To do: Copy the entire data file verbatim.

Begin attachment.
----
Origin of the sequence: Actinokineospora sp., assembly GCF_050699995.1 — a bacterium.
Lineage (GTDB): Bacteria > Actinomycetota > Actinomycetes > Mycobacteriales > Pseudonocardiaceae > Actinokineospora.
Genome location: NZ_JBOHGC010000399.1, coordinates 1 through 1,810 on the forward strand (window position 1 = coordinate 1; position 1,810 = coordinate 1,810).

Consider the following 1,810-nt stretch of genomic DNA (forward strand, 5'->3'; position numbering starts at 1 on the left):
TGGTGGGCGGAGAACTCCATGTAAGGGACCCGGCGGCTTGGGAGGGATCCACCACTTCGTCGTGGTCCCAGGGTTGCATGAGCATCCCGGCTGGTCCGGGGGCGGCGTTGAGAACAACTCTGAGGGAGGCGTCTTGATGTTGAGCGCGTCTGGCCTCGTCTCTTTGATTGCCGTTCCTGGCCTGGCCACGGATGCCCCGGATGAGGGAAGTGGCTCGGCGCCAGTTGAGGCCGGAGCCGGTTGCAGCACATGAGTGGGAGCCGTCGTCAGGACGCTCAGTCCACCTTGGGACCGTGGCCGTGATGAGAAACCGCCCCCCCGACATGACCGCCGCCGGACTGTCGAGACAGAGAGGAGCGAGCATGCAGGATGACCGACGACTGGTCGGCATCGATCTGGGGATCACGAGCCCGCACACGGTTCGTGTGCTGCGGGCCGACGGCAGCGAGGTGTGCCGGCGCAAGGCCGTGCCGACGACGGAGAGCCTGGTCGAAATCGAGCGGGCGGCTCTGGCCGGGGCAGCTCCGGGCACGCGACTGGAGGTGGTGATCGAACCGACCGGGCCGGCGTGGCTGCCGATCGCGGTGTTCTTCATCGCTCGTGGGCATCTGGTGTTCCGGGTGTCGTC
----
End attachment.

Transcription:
Origin of the sequence: Actinokineospora sp., assembly GCF_050699995.1 — a bacterium.
Lineage (GTDB): Bacteria > Actinomycetota > Actinomycetes > Mycobacteriales > Pseudonocardiaceae > Actinokineospora.
Genome location: NZ_JBOHGC010000399.1, coordinates 1 through 1,810 on the forward strand (window position 1 = coordinate 1; position 1,810 = coordinate 1,810).

Consider the following 1,810-nt stretch of genomic DNA (forward strand, 5'->3'; position numbering starts at 1 on the left):
TGGTGGGCGGAGAACTCCATGTAAGGGACCCGGCGGCTTGGGAGGGATCCACCACTTCGTCGTGGTCCCAGGGTTGCATGAGCATCCCGGCTGGTCCGGGGGCGGCGTTGAGAACAACTCTGAGGGAGGCGTCTTGATGTTGAGCGCGTCTGGCCTCGTCTCTTTGATTGCCGTTCCTGGCCTGGCCACGGATGCCCCGGATGAGGGAAGTGGCTCGGCGCCAGTTGAGGCCGGAGCCGGTTGCAGCACATGAGTGGGAGCCGTCGTCAGGACGCTCAGTCCACCTTGGGACCGTGGCCGTGATGAGAAACCGCCCCCCCGACATGACCGCCGCCGGACTGTCGAGACAGAGAGGAGCGAGCATGCAGGATGACCGACGACTGGTCGGCATCGATCTGGGGATCACGAGCCCGCACACGGTTCGTGTGCTGCGGGCCGACGGCAGCGAGGTGTGCCGGCGCAAGGCCGTGCCGACGACGGAGAGCCTGGTCGAAATCGAGCGGGCGGCTCTGGCCGGGGCAGCTCCGGGCACGCGACTGGAGGTGGTGATCGAACCGACCGGGCCGGCGTGGCTGCCGATCGCGGTGTTCTTCATCGCTCGTGGGCATCTGGTGTTCCGGGTGTCGTC